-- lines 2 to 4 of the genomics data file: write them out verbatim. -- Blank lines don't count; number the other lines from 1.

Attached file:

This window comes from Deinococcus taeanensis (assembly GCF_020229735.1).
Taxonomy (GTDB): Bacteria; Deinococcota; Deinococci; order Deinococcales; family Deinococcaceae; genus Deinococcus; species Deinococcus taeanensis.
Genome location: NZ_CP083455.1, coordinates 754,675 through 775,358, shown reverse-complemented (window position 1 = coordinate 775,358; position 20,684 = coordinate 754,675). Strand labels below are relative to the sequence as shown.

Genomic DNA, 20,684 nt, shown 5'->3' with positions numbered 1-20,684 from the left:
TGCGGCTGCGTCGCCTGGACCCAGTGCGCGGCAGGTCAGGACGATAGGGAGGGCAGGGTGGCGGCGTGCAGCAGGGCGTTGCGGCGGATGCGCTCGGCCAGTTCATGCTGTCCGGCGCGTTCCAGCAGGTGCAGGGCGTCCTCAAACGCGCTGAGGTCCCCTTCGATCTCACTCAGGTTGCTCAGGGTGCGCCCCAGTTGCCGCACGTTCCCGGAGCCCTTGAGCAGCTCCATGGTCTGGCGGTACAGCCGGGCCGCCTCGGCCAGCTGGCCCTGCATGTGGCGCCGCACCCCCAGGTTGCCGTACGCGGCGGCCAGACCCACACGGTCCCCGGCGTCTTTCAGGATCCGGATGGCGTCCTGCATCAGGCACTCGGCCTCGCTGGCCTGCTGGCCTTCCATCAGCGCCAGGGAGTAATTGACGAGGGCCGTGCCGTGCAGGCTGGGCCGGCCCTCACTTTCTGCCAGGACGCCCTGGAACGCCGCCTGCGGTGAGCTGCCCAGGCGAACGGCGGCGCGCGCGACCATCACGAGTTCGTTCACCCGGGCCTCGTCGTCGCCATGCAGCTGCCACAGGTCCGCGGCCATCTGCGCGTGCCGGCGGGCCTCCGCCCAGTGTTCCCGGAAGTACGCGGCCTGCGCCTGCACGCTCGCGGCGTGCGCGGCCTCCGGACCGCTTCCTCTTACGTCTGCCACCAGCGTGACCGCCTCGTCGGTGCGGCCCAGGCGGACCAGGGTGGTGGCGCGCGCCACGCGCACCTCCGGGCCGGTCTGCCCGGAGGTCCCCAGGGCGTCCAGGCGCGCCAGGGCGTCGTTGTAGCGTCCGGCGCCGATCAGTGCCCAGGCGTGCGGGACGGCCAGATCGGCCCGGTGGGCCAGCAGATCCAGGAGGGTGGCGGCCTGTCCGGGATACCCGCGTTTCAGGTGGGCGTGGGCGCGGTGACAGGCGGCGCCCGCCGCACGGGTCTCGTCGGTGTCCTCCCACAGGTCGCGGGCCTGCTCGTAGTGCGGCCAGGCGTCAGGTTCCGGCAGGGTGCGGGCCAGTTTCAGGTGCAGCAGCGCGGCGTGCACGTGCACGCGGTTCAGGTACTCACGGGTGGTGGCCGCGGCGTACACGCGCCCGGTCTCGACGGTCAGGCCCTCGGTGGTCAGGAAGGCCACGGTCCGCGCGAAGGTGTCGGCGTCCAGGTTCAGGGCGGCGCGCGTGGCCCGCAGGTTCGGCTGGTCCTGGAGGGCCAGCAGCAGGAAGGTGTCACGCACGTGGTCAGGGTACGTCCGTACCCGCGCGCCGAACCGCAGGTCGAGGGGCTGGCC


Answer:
Taxonomy (GTDB): Bacteria; Deinococcota; Deinococci; order Deinococcales; family Deinococcaceae; genus Deinococcus; species Deinococcus taeanensis.
Genome location: NZ_CP083455.1, coordinates 754,675 through 775,358, shown reverse-complemented (window position 1 = coordinate 775,358; position 20,684 = coordinate 754,675). Strand labels below are relative to the sequence as shown.

Genomic DNA, 20,684 nt, shown 5'->3' with positions numbered 1-20,684 from the left: